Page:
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  1. Abstract

    External cycling regenerating nitrogen oxides (NOx ≡ NO + NO2) from their oxidative reservoir, NOz, is proposed to reshape the temporal–spatial distribution of NOxand consequently hydroxyl radical (OH), the most important oxidant in the atmosphere. Here we verify the in situ external cycling of NOxin various environments with nitrous acid (HONO) as an intermediate based on synthesized field evidence collected onboard aircraft platform at daytime. External cycling helps to reconcile stubborn underestimation on observed ratios of HONO/NO2and NO2/NOzby current chemical model schemes and rationalize atypical diurnal concentration profiles of HONO and NO2lacking noontime valleys specially observed in low-NOxatmospheres. Perturbation on the budget of HONO and NOxby external cycling is also found to increase as NOxconcentration decreases. Consequently, model underestimation of OH observations by up to 41% in low NOxatmospheres is attributed to the omission of external cycling in models.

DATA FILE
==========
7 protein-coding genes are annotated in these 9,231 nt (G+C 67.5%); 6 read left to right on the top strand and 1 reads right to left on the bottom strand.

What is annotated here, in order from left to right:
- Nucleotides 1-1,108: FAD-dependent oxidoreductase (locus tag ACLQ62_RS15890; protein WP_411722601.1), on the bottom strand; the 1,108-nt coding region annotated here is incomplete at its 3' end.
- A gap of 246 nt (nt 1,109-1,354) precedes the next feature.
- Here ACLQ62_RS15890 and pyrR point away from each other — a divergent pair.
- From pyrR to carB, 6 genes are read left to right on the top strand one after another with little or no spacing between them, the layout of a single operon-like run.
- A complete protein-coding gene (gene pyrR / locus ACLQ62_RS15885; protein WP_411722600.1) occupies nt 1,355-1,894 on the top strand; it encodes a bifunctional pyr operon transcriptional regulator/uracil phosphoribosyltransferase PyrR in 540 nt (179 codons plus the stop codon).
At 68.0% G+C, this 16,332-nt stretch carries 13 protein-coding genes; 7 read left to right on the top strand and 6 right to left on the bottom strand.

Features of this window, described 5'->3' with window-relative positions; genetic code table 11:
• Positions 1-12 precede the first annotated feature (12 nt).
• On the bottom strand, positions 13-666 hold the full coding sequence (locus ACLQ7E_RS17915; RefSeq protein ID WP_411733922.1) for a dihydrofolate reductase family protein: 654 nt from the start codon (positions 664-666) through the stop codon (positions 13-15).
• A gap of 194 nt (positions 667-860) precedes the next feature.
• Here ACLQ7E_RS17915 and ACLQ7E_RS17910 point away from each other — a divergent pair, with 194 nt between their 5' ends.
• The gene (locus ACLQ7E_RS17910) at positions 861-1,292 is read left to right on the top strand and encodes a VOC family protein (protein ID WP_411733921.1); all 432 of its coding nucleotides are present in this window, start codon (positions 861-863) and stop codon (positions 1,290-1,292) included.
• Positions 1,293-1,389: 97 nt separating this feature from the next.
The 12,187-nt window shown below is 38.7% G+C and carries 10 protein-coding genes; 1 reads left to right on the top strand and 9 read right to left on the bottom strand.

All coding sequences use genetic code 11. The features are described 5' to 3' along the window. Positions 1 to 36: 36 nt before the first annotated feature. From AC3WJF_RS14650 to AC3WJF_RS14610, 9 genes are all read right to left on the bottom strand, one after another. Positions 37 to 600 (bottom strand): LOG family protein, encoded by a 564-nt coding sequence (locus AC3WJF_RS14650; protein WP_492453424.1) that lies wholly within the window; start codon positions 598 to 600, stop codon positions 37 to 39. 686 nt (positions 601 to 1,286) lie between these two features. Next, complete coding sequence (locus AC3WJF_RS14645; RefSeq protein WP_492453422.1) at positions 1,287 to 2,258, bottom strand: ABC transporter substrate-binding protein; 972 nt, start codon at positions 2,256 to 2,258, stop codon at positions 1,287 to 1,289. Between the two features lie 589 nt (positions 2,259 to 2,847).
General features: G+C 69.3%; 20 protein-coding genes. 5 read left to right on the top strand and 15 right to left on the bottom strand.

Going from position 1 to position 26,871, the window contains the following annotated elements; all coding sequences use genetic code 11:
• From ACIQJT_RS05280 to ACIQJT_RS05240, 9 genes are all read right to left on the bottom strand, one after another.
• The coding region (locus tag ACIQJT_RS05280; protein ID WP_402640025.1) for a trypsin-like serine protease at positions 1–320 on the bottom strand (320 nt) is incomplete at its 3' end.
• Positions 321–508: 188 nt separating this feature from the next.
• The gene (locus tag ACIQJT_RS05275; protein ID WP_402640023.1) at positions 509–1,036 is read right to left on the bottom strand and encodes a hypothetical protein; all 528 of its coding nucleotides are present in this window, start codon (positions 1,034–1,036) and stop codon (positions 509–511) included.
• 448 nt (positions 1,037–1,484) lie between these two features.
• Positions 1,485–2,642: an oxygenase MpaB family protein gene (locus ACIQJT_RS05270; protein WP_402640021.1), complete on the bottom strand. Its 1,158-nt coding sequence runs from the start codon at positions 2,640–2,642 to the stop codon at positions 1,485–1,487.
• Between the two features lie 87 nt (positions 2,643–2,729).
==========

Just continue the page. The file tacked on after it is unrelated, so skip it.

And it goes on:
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  2. Iodine is an atmospheric trace element emitted from oceans that efficiently destroys ozone (O 3 ). Low O 3 in airborne dust layers is frequently observed but poorly understood. We show that dust is a source of gas-phase iodine, indicated by aircraft observations of iodine monoxide (IO) radicals inside lofted dust layers from the Atacama and Sechura Deserts that are up to a factor of 10 enhanced over background. Gas-phase iodine photochemistry, commensurate with observed IO, is needed to explain the low O 3 inside these dust layers (below 15 ppbv; up to 75% depleted). The added dust iodine can explain decreases in O 3 of 8% regionally and affects surface air quality. Our data suggest that iodate reduction to form volatile iodine species is a missing process in the geochemical iodine cycle and presents an unrecognized aeolian source of iodine. Atmospheric iodine has tripled since 1950 and affects ozone layer recovery and particle formation.